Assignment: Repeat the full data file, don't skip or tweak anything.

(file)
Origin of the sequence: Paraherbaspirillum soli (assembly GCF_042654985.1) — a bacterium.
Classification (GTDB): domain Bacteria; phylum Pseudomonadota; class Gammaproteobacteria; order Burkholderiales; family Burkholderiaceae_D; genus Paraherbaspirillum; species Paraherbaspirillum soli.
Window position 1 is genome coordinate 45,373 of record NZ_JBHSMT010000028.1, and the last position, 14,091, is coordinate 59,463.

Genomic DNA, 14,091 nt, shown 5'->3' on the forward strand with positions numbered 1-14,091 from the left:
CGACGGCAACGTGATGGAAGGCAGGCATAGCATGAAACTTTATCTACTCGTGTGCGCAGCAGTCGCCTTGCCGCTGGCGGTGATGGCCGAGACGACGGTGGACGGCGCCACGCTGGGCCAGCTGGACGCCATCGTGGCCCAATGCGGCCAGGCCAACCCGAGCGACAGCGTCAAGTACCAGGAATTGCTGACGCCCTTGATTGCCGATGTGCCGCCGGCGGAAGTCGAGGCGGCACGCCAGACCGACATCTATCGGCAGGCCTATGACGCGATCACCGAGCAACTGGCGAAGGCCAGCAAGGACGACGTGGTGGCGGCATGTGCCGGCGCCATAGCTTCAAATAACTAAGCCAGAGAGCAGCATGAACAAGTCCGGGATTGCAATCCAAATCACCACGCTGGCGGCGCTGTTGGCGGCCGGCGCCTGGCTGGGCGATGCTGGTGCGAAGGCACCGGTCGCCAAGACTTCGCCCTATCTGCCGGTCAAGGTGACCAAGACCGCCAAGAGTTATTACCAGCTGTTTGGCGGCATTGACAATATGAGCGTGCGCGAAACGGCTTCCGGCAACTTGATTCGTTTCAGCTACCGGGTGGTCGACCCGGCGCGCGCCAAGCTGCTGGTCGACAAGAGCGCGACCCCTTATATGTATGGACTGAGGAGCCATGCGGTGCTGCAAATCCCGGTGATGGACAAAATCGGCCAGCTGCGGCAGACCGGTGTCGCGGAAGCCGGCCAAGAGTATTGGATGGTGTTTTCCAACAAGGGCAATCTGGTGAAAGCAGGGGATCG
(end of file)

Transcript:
Origin of the sequence: Paraherbaspirillum soli (assembly GCF_042654985.1) — a bacterium.
Classification (GTDB): domain Bacteria; phylum Pseudomonadota; class Gammaproteobacteria; order Burkholderiales; family Burkholderiaceae_D; genus Paraherbaspirillum; species Paraherbaspirillum soli.
Window position 1 is genome coordinate 45,373 of record NZ_JBHSMT010000028.1, and the last position, 14,091, is coordinate 59,463.

Genomic DNA, 14,091 nt, shown 5'->3' on the forward strand with positions numbered 1-14,091 from the left:
CGACGGCAACGTGATGGAAGGCAGGCATAGCATGAAACTTTATCTACTCGTGTGCGCAGCAGTCGCCTTGCCGCTGGCGGTGATGGCCGAGACGACGGTGGACGGCGCCACGCTGGGCCAGCTGGACGCCATCGTGGCCCAATGCGGCCAGGCCAACCCGAGCGACAGCGTCAAGTACCAGGAATTGCTGACGCCCTTGATTGCCGATGTGCCGCCGGCGGAAGTCGAGGCGGCACGCCAGACCGACATCTATCGGCAGGCCTATGACGCGATCACCGAGCAACTGGCGAAGGCCAGCAAGGACGACGTGGTGGCGGCATGTGCCGGCGCCATAGCTTCAAATAACTAAGCCAGAGAGCAGCATGAACAAGTCCGGGATTGCAATCCAAATCACCACGCTGGCGGCGCTGTTGGCGGCCGGCGCCTGGCTGGGCGATGCTGGTGCGAAGGCACCGGTCGCCAAGACTTCGCCCTATCTGCCGGTCAAGGTGACCAAGACCGCCAAGAGTTATTACCAGCTGTTTGGCGGCATTGACAATATGAGCGTGCGCGAAACGGCTTCCGGCAACTTGATTCGTTTCAGCTACCGGGTGGTCGACCCGGCGCGCGCCAAGCTGCTGGTCGACAAGAGCGCGACCCCTTATATGTATGGACTGAGGAGCCATGCGGTGCTGCAAATCCCGGTGATGGACAAAATCGGCCAGCTGCGGCAGACCGGTGTCGCGGAAGCCGGCCAAGAGTATTGGATGGTGTTTTCCAACAAGGGCAATCTGGTGAAAGCAGGGGATCG